By-and-large, the bigger the car the higher the running and maintenance costs will be, so the resale value for superminis and hatchbacks is usually very good. Buying a car with lower running costs, including fuel, will in turn lead to a lower road tax which is highly desirable in a second-hand car.

A car’s value also affects insurance – for a lower value car an owner could consider third party or third party fire and theft policies to reduce their premiums. Insurers also study information on estimated cost of repairs and potential repair time, so reliability and depreciation has a major bearing on the overall cost of insurance.

The original cost of the car is worth bearing in mind, as if you take into account 20% depreciation per year during the first three years, a car worth £60,000 will depreciate by £12,000 per year as opposed to a £20,000 car retaining far more of its value by losing £4,000 per year.

Minimising Depreciation / Maximising Value

  • Maintenance – taking good care of your car on and off the read is key. Damaged bodywork and interiors will decrease value, as will worn out engines that have been aggressively driven. Buying a Haynes manual for your car is a great way of helping to reduce running costs too.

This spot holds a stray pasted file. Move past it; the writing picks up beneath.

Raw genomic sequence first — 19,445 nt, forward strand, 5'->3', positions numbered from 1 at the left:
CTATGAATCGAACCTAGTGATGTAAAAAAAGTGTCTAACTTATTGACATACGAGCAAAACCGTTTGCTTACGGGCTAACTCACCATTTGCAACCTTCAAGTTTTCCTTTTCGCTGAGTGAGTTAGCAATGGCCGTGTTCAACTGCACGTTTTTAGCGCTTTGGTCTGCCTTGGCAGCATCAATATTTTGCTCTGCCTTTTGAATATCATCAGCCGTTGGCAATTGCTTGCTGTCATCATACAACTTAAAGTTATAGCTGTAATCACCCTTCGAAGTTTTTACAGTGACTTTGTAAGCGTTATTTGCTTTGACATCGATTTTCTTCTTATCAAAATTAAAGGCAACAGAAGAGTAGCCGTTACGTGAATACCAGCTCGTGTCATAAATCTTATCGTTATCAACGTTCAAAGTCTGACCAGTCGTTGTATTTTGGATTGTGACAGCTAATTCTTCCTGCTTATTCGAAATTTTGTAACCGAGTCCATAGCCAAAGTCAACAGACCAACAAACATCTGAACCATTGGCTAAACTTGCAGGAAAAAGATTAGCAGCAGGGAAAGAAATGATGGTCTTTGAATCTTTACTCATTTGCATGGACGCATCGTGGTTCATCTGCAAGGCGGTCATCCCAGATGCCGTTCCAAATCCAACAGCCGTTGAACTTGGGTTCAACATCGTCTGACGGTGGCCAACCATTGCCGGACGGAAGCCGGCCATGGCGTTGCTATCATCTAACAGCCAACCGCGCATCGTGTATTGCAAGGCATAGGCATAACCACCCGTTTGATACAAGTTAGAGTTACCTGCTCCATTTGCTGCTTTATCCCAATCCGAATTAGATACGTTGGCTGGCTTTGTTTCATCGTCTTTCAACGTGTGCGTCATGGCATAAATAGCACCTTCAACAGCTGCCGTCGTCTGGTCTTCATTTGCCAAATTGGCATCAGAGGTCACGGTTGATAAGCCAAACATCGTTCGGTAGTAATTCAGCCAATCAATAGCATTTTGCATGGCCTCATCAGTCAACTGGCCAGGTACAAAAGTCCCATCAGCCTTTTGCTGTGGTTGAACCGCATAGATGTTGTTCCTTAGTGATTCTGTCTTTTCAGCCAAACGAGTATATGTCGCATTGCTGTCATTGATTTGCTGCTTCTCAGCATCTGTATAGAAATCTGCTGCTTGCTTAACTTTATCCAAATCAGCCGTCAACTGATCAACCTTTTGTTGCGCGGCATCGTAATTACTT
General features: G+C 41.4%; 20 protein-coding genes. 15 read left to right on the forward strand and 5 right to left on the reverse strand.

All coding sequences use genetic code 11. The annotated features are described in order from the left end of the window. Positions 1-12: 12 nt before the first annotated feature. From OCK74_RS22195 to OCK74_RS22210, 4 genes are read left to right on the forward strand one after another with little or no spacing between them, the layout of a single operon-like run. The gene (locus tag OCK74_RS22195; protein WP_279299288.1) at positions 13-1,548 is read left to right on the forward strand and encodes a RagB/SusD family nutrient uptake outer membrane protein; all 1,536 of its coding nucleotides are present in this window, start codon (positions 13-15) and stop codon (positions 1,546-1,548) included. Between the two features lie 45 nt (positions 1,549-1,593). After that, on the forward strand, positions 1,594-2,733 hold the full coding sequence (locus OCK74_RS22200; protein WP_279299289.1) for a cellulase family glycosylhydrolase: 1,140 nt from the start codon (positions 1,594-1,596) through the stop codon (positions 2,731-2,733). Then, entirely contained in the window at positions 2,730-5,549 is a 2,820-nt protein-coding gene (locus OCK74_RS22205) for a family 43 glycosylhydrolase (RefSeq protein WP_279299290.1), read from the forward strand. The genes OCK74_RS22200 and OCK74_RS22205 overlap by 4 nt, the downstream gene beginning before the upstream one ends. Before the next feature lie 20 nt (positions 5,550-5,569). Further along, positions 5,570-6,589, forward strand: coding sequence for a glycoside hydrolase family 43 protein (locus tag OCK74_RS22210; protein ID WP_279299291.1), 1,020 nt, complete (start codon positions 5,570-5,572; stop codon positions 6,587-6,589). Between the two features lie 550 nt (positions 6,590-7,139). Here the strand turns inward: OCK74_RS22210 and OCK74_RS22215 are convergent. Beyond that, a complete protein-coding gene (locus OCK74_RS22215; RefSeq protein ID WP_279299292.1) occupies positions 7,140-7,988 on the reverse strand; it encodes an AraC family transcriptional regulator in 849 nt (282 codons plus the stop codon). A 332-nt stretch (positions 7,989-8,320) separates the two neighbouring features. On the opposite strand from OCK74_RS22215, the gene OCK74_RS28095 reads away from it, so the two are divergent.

• Don’t buy brand new – buying a ‘nearly-new’ or a five-year-old car will help you avoid the stage where the most depreciation occurs. Buying an eight to ten-year-old car is also an option, as this won’t depreciate any more than it already has, but this needs to be weighed up against potentially higher repair costs.
  • Don’t modify, choose extras wisely – ‘boy racer’ modifications such as spoilers, noisy split exhausts and flared wheel arches tend not to be desirable in the second-hand car market. However, options such as sat-nav, leather seats and air con are highly desirable and will be valuable additions.
  • Consider GAP insurance – because your car starts losing value the moment you drive off the forecourt, a GAP insurance policy is worth investing in if you’re paying for the car on finance. So, if you’ve bought a relatively new car and anything unforeseen happens to it the GAP insurance will cover the value lost by depreciation.
  • Leasing – this can be a good option in terms of keeping the running costs and repairs down, as they are generally included in your fixed monthly payments. Particularly useful for those that will have high mileage, but keep an eye out for mileage limits in the contract as they can be very costly.

Depreciation is something we all have to tackle if we’re buying a car, but hopefully with these tips you can make the most out of what is for many people, not just a means of getting around, but a great way of having fun and extension of their personality.